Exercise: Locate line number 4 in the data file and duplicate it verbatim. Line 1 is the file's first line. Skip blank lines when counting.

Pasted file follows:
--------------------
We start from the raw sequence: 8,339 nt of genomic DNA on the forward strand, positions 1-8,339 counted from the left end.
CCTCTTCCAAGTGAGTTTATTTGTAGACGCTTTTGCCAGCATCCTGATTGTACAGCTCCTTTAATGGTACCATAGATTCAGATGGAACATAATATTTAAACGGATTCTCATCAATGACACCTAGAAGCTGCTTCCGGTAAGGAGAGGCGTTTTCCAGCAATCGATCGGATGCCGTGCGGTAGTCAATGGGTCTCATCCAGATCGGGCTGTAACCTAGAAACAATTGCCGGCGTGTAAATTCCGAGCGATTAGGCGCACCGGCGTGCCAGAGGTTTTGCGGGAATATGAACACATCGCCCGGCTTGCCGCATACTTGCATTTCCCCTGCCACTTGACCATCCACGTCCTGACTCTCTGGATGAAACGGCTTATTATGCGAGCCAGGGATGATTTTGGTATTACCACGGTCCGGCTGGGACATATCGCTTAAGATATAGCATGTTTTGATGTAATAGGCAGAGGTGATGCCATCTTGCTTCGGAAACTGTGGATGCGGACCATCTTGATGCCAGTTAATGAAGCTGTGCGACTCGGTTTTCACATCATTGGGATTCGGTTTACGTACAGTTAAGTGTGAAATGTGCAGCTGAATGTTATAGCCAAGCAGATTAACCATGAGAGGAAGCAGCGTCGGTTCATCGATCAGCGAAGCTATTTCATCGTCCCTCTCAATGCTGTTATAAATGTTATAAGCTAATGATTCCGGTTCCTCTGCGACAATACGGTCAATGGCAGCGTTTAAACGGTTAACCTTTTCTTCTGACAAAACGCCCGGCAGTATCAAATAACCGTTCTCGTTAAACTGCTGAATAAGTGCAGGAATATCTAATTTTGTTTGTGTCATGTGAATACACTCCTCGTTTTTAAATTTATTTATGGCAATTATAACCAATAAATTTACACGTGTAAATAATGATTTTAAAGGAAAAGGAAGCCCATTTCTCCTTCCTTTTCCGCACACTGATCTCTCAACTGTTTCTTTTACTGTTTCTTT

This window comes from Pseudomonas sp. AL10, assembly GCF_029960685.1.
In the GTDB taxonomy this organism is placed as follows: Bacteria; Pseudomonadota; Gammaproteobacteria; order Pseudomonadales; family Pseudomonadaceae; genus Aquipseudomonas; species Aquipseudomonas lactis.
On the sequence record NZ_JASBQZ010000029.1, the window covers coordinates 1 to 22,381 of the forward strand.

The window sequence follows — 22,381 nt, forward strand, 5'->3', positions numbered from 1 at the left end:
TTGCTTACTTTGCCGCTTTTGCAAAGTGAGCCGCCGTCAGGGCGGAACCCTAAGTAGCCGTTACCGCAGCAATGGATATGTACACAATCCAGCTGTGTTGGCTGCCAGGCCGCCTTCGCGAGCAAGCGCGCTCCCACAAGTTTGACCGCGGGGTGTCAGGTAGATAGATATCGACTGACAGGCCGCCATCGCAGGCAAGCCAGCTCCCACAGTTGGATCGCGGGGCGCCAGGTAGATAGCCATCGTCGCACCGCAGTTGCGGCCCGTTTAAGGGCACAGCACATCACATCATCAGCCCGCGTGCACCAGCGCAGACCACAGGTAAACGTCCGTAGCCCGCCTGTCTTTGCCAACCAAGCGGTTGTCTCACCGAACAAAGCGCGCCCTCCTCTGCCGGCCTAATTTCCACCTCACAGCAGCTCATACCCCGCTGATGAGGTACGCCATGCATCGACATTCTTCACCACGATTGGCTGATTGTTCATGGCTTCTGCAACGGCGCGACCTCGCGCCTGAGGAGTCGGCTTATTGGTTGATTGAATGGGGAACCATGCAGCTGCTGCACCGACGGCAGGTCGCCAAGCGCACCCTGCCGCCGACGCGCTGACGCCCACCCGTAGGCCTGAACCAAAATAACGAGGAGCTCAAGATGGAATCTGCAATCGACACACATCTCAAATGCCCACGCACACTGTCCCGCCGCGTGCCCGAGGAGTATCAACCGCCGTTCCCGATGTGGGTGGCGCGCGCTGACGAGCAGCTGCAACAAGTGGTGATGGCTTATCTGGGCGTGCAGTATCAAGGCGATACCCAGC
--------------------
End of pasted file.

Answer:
In the GTDB taxonomy this organism is placed as follows: Bacteria; Pseudomonadota; Gammaproteobacteria; order Pseudomonadales; family Pseudomonadaceae; genus Aquipseudomonas; species Aquipseudomonas lactis.